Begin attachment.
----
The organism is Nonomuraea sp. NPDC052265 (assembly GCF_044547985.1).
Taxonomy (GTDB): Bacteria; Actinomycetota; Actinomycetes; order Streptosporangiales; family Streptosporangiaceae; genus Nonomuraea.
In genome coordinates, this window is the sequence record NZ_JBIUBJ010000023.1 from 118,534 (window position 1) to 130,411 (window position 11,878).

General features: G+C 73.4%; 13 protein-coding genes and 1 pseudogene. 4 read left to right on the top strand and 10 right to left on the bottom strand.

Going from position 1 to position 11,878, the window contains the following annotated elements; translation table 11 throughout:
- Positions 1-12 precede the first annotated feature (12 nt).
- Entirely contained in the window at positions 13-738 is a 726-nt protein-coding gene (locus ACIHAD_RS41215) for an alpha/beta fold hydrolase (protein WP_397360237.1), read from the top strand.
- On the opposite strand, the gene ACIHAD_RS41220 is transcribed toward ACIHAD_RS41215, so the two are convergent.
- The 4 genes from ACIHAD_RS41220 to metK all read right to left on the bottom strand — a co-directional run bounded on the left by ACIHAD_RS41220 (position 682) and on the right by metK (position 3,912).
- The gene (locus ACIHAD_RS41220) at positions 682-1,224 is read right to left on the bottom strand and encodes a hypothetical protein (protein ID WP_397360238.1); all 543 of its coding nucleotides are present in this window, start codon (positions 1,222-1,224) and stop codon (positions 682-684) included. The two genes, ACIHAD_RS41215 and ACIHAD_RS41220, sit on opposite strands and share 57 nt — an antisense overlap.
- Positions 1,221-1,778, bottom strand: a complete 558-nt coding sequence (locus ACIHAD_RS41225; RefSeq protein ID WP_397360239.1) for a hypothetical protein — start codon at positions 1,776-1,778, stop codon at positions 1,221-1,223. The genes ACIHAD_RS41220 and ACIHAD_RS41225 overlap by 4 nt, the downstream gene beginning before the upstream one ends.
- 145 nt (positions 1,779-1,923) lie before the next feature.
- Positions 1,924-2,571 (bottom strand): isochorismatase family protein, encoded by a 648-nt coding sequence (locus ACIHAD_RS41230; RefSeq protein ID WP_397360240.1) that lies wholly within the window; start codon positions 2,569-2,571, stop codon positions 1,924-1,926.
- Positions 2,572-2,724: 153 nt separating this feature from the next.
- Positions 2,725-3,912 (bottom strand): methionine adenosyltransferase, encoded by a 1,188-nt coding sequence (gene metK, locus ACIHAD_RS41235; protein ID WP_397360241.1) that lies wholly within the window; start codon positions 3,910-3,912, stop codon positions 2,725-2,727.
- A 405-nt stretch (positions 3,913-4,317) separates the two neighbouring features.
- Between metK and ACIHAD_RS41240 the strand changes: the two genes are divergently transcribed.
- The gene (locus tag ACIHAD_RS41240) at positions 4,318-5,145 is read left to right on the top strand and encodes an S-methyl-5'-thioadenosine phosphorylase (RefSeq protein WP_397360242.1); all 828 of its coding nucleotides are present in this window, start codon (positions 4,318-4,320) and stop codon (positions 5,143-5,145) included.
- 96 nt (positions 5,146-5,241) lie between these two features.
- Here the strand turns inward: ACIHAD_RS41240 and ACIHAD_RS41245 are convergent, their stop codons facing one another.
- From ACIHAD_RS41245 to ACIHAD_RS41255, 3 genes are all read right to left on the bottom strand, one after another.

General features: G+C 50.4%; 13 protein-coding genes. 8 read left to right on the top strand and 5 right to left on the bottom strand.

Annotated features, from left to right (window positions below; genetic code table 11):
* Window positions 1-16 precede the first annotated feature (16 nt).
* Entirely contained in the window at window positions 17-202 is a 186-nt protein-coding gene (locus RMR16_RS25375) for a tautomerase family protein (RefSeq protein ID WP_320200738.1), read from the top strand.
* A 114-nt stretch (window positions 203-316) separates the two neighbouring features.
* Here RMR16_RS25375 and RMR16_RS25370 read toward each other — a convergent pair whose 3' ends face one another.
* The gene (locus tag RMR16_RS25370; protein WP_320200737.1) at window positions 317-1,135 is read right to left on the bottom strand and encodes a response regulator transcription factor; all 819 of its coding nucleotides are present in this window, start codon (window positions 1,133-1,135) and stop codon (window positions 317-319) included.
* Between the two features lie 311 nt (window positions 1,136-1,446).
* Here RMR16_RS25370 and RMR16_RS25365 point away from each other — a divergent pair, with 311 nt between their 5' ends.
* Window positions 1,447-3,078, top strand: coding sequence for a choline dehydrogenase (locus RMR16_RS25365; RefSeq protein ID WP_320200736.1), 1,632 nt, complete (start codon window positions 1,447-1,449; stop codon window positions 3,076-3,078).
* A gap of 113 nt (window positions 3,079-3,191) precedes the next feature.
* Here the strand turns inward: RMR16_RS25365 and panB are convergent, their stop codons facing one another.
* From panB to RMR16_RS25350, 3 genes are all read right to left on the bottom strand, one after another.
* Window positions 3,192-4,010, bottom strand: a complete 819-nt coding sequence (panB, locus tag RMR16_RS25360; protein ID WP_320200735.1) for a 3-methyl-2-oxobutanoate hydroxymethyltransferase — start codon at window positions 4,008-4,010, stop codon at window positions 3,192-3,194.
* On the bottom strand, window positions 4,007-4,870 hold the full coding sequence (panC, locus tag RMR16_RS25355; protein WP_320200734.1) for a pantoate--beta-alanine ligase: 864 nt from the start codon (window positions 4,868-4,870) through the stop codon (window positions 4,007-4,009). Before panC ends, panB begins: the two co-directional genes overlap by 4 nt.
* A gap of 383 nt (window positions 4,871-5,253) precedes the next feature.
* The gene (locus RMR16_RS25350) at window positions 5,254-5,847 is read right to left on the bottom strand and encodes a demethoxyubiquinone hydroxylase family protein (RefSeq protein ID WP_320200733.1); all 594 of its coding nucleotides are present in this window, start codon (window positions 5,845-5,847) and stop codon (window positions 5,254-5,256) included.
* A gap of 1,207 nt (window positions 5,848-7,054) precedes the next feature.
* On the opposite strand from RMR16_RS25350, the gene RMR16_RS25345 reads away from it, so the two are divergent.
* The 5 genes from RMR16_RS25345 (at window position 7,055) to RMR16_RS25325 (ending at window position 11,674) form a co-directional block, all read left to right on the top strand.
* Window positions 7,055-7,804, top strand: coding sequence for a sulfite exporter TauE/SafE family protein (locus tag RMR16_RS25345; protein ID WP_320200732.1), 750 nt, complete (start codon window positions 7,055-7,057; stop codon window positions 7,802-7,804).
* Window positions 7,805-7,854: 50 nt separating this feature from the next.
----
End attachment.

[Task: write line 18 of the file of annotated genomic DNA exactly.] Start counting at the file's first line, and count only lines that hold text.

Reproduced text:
- The gene (locus tag ACIHAD_RS41240) at positions 4,318-5,145 is read left to right on the top strand and encodes an S-methyl-5'-thioadenosine phosphorylase (RefSeq protein WP_397360242.1); all 828 of its coding nucleotides are present in this window, start codon (positions 4,318-4,320) and stop codon (positions 5,143-5,145) included.